Mar 17 2016
Tissue regeneration therapies in mammals is progressing at an impressive pace. Everyone who's ever looked into the field knows that vertebrates lower on the evolutionary ladder are capable of regrowing lost limbs and organs, like salamanders and axolotls, but higher lifeforms really can't. The best that humans can do is putting things back more or less they way they were, a process that we all know as healing. Once something's gone, though, it's gone (save for the liver, which can infact regrow if a small portion of liver tissue remains and the rest of the body is properly cared for). That's a long way off from regenerating the last joint of a human middle finger using extracts from pig bladders, though.
So far it's been tried and worked twice, on one Lee Spievack, who lost his finger in an accident involving a benched model airplane, and once on a neighbor of Alan Spievack (founder of ACell, a company that researches and manufactures the tissue regeneration compound). In both cases, the severed portion of finger regrew completely in four to six weeks, is fully usable, and has full sensation. The FDA signed off on it a while ago, and it's been in veterinary use for a while now to treat injured racehoses, so it's not exactly a new technology, just one that isn't in full use yet.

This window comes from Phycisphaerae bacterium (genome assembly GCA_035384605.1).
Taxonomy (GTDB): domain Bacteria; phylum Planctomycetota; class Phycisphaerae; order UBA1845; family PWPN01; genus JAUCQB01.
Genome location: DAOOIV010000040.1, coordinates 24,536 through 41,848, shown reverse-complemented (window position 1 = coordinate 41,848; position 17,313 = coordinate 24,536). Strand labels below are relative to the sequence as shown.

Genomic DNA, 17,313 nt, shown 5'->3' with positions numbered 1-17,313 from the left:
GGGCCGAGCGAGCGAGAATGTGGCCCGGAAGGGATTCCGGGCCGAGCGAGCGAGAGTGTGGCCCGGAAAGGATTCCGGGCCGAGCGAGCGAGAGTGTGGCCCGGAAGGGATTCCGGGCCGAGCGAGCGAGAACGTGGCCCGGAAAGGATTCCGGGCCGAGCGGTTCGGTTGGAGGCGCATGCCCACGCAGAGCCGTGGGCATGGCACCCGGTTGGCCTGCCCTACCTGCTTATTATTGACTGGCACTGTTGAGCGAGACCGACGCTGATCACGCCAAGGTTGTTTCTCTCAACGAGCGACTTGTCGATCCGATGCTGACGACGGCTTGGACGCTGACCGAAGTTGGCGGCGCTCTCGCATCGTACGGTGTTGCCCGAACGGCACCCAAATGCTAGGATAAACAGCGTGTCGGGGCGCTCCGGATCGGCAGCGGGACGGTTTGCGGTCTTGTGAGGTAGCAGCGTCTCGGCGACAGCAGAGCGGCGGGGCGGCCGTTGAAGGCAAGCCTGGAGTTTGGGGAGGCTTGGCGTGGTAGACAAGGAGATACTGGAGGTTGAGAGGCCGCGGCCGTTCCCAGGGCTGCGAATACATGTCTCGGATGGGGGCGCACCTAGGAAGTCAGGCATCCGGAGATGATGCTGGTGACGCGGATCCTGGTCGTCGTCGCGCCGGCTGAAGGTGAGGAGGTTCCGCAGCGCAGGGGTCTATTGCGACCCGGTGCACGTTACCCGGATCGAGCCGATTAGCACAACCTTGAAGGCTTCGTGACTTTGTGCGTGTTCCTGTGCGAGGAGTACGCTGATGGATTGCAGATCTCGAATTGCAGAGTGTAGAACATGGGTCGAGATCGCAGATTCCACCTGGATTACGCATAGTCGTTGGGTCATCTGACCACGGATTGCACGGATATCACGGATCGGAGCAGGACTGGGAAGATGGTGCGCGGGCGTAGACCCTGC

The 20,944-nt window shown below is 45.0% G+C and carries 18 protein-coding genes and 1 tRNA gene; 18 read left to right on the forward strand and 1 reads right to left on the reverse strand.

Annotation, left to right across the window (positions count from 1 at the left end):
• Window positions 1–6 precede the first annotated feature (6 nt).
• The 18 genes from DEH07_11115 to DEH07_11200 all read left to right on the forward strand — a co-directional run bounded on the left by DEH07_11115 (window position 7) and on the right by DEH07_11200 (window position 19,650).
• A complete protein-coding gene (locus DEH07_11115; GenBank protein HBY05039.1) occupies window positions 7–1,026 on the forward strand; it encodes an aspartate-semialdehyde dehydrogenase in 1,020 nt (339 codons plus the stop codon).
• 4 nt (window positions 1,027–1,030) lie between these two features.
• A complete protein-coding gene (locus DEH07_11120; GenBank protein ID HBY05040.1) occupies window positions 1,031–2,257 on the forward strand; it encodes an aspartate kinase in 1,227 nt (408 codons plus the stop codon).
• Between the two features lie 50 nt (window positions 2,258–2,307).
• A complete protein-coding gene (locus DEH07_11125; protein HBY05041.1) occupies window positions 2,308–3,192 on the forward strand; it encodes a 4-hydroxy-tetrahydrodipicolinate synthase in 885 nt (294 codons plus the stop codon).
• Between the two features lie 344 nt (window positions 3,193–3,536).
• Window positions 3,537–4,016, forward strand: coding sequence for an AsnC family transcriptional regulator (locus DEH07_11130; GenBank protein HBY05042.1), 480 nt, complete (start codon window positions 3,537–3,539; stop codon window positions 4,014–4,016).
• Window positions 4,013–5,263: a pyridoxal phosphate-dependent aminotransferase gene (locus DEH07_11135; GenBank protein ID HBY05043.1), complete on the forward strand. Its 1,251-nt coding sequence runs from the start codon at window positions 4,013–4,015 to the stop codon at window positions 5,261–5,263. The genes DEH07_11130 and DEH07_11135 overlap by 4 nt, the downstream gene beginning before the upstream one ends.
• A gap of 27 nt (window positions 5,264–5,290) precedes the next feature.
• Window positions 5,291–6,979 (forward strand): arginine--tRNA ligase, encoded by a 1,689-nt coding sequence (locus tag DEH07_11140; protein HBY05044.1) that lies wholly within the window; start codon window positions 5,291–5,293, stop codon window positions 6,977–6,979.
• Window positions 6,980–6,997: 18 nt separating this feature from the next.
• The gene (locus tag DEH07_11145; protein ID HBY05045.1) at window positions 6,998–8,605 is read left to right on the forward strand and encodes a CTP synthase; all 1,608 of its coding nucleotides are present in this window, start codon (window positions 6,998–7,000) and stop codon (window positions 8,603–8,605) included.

The thing is, they're not entirely sure how it works. The proteins inside the powder that are biologically active tell cells to start dividing and re-expressing the genes that would follow next, morphologically speaking, but the specifics still elude them. Their best hypothesis at this time is that the compounds tells the body to put things back the way they were without any specific commands ("do what I mean," in other words).
This is definitely something to keep a close eye on.